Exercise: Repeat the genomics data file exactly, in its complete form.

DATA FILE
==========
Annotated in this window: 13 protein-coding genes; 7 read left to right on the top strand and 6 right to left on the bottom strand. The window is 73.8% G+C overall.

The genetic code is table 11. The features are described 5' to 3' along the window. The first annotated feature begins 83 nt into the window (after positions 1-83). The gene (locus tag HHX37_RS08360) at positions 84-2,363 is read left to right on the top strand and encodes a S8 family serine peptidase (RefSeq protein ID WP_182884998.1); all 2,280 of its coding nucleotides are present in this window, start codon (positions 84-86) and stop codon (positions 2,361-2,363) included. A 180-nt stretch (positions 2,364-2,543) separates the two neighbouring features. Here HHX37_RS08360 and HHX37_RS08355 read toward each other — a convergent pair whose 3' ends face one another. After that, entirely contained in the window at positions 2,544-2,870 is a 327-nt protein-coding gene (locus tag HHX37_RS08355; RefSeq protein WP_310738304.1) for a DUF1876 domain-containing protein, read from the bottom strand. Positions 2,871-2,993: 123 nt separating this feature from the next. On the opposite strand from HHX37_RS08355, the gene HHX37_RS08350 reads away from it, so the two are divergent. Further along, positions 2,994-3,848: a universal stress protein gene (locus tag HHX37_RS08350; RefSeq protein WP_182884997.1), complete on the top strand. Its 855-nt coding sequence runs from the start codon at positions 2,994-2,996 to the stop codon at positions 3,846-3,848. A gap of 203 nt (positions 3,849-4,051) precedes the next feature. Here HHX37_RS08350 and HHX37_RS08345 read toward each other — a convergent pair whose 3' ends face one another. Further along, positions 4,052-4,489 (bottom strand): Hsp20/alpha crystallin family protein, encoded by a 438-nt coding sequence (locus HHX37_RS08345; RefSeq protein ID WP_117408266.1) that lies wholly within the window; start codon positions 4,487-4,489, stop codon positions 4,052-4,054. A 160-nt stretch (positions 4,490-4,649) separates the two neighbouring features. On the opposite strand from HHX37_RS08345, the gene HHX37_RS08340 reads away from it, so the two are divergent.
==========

Annotated in this window: 13 protein-coding genes; 7 read left to right on the top strand and 6 right to left on the bottom strand. The window is 73.8% G+C overall.

The genetic code is table 11. The features are described 5' to 3' along the window. The first annotated feature begins 83 nt into the window (after positions 1-83). The gene (locus tag HHX37_RS08360) at positions 84-2,363 is read left to right on the top strand and encodes a S8 family serine peptidase (RefSeq protein ID WP_182884998.1); all 2,280 of its coding nucleotides are present in this window, start codon (positions 84-86) and stop codon (positions 2,361-2,363) included. A 180-nt stretch (positions 2,364-2,543) separates the two neighbouring features. Here HHX37_RS08360 and HHX37_RS08355 read toward each other — a convergent pair whose 3' ends face one another. After that, entirely contained in the window at positions 2,544-2,870 is a 327-nt protein-coding gene (locus tag HHX37_RS08355; RefSeq protein WP_310738304.1) for a DUF1876 domain-containing protein, read from the bottom strand. Positions 2,871-2,993: 123 nt separating this feature from the next. On the opposite strand from HHX37_RS08355, the gene HHX37_RS08350 reads away from it, so the two are divergent. Further along, positions 2,994-3,848: a universal stress protein gene (locus tag HHX37_RS08350; RefSeq protein WP_182884997.1), complete on the top strand. Its 855-nt coding sequence runs from the start codon at positions 2,994-2,996 to the stop codon at positions 3,846-3,848. A gap of 203 nt (positions 3,849-4,051) precedes the next feature. Here HHX37_RS08350 and HHX37_RS08345 read toward each other — a convergent pair whose 3' ends face one another. Further along, positions 4,052-4,489 (bottom strand): Hsp20/alpha crystallin family protein, encoded by a 438-nt coding sequence (locus HHX37_RS08345; RefSeq protein ID WP_117408266.1) that lies wholly within the window; start codon positions 4,487-4,489, stop codon positions 4,052-4,054. A 160-nt stretch (positions 4,490-4,649) separates the two neighbouring features. On the opposite strand from HHX37_RS08345, the gene HHX37_RS08340 reads away from it, so the two are divergent.